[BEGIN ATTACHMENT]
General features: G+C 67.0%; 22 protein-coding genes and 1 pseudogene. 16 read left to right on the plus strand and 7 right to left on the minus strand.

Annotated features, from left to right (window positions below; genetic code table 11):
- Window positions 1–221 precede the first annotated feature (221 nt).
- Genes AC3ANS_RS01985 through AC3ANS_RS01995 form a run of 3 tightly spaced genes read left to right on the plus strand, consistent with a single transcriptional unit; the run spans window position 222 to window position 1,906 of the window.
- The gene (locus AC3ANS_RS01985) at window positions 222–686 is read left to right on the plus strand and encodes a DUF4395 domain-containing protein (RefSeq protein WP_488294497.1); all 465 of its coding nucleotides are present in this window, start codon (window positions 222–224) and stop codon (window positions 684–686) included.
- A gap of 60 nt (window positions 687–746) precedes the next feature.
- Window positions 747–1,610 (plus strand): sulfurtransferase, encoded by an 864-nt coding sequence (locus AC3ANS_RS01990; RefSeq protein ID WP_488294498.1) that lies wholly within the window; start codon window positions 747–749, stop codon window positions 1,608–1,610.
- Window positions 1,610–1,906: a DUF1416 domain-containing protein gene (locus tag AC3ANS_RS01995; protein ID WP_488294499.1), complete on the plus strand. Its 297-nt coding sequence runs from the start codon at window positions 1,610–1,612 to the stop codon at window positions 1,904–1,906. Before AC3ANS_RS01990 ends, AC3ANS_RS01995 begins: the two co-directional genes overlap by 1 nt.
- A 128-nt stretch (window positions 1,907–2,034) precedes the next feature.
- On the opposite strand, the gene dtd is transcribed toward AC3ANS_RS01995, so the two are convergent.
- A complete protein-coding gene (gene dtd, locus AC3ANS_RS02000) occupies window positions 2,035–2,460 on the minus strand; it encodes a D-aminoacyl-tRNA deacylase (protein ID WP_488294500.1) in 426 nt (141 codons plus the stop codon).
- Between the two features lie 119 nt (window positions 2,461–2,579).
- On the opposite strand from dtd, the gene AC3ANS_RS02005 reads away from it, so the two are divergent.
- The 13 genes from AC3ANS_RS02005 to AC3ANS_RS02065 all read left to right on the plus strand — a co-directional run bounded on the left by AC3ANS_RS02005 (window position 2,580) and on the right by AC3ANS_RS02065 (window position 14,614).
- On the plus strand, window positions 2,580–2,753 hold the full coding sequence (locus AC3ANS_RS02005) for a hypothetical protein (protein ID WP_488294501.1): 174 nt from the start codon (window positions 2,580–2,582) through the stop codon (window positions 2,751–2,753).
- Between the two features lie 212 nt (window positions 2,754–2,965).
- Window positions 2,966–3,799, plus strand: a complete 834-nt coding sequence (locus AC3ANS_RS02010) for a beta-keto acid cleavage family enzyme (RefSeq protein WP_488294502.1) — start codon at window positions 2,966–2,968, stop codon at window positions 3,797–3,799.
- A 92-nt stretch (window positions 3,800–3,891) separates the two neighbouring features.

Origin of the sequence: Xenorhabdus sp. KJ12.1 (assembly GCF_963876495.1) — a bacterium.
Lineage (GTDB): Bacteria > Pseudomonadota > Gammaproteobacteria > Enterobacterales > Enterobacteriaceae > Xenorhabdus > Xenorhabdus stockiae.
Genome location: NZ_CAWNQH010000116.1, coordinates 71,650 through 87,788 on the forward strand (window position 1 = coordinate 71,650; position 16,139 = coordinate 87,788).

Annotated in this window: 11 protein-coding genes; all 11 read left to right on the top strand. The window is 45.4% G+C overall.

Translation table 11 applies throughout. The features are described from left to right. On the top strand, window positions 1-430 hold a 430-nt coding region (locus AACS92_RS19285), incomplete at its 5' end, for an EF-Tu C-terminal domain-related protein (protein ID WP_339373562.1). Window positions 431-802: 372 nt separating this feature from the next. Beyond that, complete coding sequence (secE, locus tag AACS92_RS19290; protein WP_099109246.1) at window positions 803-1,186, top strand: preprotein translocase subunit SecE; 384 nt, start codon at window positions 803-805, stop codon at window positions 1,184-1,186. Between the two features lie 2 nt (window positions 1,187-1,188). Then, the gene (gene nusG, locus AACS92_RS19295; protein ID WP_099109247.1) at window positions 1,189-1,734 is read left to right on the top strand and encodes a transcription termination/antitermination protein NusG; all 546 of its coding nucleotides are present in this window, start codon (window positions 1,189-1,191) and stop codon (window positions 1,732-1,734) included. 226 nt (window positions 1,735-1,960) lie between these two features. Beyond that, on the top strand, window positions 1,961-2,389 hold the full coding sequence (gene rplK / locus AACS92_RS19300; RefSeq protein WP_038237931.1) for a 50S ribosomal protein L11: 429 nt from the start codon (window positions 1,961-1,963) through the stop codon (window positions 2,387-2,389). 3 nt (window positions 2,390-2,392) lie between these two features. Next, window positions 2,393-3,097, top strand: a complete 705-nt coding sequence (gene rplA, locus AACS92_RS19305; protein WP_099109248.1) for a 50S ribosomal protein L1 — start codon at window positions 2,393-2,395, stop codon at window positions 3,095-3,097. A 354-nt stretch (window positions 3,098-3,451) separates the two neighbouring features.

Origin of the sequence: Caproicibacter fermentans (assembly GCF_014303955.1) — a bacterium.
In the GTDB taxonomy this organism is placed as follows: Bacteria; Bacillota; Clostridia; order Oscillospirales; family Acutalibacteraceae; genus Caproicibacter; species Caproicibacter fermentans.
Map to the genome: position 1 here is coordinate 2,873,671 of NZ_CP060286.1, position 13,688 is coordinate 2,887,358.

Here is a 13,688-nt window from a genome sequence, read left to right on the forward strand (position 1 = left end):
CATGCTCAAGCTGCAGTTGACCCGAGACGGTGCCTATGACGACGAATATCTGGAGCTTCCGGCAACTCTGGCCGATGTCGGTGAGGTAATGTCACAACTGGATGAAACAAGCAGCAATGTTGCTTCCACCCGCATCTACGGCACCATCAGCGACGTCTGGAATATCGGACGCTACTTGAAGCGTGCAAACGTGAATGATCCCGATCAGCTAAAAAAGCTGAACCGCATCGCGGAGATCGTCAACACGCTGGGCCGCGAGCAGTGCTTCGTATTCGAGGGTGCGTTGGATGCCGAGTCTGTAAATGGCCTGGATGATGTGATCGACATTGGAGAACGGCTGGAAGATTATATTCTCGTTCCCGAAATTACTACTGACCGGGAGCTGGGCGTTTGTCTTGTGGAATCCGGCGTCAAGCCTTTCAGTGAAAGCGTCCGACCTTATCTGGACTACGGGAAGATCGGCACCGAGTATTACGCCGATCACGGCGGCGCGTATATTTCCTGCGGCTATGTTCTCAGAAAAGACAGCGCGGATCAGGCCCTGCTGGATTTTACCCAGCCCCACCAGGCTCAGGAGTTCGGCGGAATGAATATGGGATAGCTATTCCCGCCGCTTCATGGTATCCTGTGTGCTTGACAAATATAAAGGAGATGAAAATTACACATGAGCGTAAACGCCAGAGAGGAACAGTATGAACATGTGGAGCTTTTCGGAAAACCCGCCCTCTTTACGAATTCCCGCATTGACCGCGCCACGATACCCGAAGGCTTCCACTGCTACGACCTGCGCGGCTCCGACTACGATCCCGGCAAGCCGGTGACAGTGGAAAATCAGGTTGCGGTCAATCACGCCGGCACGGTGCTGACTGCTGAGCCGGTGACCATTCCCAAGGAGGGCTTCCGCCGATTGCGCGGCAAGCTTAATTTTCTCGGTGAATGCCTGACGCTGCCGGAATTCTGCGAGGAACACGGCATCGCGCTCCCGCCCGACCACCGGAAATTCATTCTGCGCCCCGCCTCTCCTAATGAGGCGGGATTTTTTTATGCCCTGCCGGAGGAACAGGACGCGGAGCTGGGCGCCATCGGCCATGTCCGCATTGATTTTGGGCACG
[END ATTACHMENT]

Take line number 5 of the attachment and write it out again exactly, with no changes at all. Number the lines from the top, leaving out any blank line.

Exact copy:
- The gene (locus AC3ANS_RS01985) at window positions 222–686 is read left to right on the plus strand and encodes a DUF4395 domain-containing protein (RefSeq protein WP_488294497.1); all 465 of its coding nucleotides are present in this window, start codon (window positions 222–224) and stop codon (window positions 684–686) included.